ASTON VILLA manager Gerard Houllier is unlikely to resume full-time managerial duties this season after being admitted to hospital complaining of chest pains.
The Midlands club, now seven points clear of the relegation zone, will not be rushed into making a decision over his future, but they have conceded that the 63-year-old needs rest in the wake of a serious health scare.
The Frenchman began feeling unwell at around 7.0 on Wednesday evening and soon afterwards chest pains forced him to visit the hospital -- scenes all too reminiscent of the heart problems he experienced in October 2001, though Houllier and his family are thought to be encouraged by the fact that he was not taken into surgery immediately on being admitted to hospital.
When Houllier, then 54, suffered a condition known as dissection of the aorta at half-time during Liverpool's 1-1 draw with Leeds in 2001. He was taken straight to surgery and had to undergo an 11-hour open heart operation, during which surgeons repaired the main aortic valve with a synthetic material called Dacron -- an operation with a success rate of just 30pc. Houllier later admitted that he was fortunate to still be alive.
Houllier arrived at Villa Park seven months ago to succeed Martin O'Neill looking bronzed and healthy, and insisting that he was completely fit for task ahead.
"When you go into this job there is pressure, hard work, you won't sleep every night, so you need to make sure that your body is ready to sustain the challenge," he said at the time. "But I would say I'm even fitter than when I was at Lyon (2005-07)."
Houllier is understood to have hesitated over accepting Villa's offer of employment in September because of his wife Isabelle's concerns about what a return to the rigours of Premier League management might mean to his health.
And there have been private concerns in recent weeks over the Frenchman's ability to withstand the strains of modern management, and especially being embroiled in a relegation battle.
Although he has looked in good spirits at the training ground even when supporters have been calling for his departure, on match days he has looked increasingly fatigued, walking slowly from the technical area to the tunnel at the final whistle, and often arriving at his post-match press conferences out of breath.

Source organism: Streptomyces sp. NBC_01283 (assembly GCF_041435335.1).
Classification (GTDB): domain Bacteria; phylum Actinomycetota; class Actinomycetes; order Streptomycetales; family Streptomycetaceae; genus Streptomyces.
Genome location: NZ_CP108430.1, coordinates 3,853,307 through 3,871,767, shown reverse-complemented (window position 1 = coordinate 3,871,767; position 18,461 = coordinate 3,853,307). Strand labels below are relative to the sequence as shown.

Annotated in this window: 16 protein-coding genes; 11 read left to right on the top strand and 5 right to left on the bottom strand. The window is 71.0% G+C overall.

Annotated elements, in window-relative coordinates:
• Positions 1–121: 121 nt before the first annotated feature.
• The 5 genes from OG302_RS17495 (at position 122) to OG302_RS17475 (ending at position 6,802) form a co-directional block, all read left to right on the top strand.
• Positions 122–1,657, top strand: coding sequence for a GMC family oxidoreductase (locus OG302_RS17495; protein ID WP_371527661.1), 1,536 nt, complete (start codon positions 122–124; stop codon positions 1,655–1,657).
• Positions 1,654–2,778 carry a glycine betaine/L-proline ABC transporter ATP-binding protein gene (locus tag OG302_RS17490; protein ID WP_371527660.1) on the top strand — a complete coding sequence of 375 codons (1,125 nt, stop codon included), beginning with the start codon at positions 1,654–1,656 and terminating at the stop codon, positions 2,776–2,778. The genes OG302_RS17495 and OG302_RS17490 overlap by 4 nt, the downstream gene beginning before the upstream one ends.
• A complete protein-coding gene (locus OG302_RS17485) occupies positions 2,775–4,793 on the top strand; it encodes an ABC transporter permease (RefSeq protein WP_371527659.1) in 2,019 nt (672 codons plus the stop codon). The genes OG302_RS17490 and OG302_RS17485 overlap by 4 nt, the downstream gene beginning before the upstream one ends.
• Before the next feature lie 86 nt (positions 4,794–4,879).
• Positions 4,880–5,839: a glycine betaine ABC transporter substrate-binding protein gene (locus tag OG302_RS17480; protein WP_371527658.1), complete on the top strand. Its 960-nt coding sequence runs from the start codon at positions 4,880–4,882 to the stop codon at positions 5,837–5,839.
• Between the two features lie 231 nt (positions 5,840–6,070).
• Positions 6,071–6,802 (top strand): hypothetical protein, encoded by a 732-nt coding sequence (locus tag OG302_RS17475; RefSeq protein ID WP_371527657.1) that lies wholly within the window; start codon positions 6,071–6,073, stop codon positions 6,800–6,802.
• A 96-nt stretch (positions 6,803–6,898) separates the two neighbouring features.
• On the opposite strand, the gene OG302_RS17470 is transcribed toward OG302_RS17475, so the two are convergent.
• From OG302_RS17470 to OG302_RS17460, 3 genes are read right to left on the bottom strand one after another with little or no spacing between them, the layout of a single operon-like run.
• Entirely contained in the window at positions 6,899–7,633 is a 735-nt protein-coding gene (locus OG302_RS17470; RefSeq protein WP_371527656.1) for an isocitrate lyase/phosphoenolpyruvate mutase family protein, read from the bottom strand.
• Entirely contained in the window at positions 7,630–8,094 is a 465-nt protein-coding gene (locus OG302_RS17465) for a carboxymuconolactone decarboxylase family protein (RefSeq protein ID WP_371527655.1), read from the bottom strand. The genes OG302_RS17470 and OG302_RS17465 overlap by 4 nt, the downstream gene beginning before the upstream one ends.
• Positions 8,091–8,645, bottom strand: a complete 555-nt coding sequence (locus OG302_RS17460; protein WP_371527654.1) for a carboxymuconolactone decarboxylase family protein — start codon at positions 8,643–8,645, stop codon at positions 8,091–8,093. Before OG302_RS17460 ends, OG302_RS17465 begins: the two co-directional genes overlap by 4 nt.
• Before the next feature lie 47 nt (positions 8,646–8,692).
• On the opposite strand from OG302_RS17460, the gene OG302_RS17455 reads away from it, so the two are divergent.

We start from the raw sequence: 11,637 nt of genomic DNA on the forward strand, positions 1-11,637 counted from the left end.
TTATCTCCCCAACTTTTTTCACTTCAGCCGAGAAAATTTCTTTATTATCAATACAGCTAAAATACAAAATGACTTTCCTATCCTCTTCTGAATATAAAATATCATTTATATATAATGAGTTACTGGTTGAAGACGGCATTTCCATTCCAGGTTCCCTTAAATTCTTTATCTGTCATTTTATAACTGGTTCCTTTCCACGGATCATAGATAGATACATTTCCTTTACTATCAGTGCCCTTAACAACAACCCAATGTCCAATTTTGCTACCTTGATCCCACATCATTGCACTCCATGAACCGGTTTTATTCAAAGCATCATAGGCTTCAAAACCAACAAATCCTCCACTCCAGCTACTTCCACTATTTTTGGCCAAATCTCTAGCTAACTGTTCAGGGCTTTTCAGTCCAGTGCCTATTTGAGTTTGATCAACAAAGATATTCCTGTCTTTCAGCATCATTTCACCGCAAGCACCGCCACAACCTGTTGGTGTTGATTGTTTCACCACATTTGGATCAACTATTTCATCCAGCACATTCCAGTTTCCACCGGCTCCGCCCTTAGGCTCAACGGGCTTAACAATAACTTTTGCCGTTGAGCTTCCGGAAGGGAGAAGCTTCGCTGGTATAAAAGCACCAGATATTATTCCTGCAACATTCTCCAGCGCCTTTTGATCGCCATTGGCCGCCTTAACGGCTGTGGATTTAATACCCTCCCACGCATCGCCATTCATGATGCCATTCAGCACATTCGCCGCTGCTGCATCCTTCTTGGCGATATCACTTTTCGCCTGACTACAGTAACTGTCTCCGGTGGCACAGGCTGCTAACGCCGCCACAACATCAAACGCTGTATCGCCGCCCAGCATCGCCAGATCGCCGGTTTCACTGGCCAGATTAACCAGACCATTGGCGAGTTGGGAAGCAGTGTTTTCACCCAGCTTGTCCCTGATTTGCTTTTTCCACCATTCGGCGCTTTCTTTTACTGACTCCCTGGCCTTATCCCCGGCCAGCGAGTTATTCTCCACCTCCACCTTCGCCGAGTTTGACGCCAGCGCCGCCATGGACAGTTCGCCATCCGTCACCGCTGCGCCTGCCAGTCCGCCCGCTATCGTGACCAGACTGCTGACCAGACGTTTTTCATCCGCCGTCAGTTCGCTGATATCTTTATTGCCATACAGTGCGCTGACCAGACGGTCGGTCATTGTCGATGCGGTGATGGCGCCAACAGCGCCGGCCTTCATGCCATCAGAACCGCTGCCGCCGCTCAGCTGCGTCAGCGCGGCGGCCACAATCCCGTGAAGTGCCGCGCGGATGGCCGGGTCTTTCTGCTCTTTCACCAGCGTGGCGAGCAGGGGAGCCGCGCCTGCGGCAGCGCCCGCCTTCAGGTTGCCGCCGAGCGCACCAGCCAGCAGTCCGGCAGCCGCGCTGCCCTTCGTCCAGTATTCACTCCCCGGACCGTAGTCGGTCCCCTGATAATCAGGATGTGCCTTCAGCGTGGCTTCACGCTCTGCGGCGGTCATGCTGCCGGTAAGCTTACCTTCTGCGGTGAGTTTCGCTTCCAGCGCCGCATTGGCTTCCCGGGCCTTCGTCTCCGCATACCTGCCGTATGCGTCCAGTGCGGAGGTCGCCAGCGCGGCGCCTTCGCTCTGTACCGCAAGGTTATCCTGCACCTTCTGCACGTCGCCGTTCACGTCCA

Houllier's latest scare brings the pressures experienced by modern-day managers back into focus.
They never switch off. Even in the small hours, sleep can be an elusive companion as the manager mulls over tactics, team selection, potential buys or sales and the myriad problems involved with marshalling and motivating the modern footballer.
For all the handsome remuneration, life in the dugout is a stressful occupation. Pressure grips managers like a strait-jacket. Owners and fans demand success.
A clamourous media demands answers and headlines. Every managerial decision is dissected on daily radio phone-ins and online forums. No wonder some managers appear at the end of their tether. Throw in the usual health issues that can afflict people from all walks of life and managers sip from a dangerous cocktail.
Managers know the risks -- 40pc of them suffer from high blood pressure -- but they keep going.
Houllier's passion for this Villa job, for proving himself again in English football, dominates his life.
Managers are adrenalin junkies, loving the challenge of building teams and pitting their wits against others. The money is inviting too.
But it is often a lonely existence. Arsene Wenger looks physically and emotionally drained, almost without a friend in the world.
At the final whistle at White Hart Lane on Wednesday, Wenger shook hands, in slightly perfunctory fashion, with Harry Redknapp and then disappeared straight down the tunnel, looking gaunt.
Wenger needs a good holiday. He'll probably take it watching French reserve games.
That's the nature of the beast. Even Kenny Dalglish could not keep away.
He went golfing, spent time with his family, but he always listened out for the siren call of management.
When Dalglish resigned as Liverpool manager 20 years ago citing stress, he was excoriated by Michael Parkinson.
The gist of Parkinson's argument was that real stress engulfed those living on the breadline or life at the coal mine, not wealthy managers.
Dalglish was furious, believing that stress knew no boundaries.
His case was extreme. Having helped a grieving city through Hillsborough, Dalglish soon found himself suffering from blotches, requiring regular injections. He found himself drinking, and snapping at the kids, as a post-traumatic syndrome seeped into his body.
Dalglish was soon working again, at Blackburn, and is now back at Liverpool. Last Sunday, he could be seen jousting with Wenger, loving life back in the pressure-dome. (© Daily Telegraph, London)